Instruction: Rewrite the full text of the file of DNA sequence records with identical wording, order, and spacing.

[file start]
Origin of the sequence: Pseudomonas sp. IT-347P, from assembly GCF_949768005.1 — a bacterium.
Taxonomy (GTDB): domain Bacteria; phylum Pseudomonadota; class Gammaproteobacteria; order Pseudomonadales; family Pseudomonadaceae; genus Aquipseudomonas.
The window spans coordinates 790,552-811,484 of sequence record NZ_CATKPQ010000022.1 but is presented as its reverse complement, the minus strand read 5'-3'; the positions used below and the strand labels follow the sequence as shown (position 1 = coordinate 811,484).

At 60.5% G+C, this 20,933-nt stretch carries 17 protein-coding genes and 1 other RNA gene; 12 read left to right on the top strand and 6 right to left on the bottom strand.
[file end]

Origin of the sequence: Pseudomonas sp. IT-347P, from assembly GCF_949768005.1 — a bacterium.
Taxonomy (GTDB): domain Bacteria; phylum Pseudomonadota; class Gammaproteobacteria; order Pseudomonadales; family Pseudomonadaceae; genus Aquipseudomonas.
The window spans coordinates 790,552-811,484 of sequence record NZ_CATKPQ010000022.1 but is presented as its reverse complement, the minus strand read 5'-3'; the positions used below and the strand labels follow the sequence as shown (position 1 = coordinate 811,484).

At 60.5% G+C, this 20,933-nt stretch carries 17 protein-coding genes and 1 other RNA gene; 12 read left to right on the top strand and 6 right to left on the bottom strand.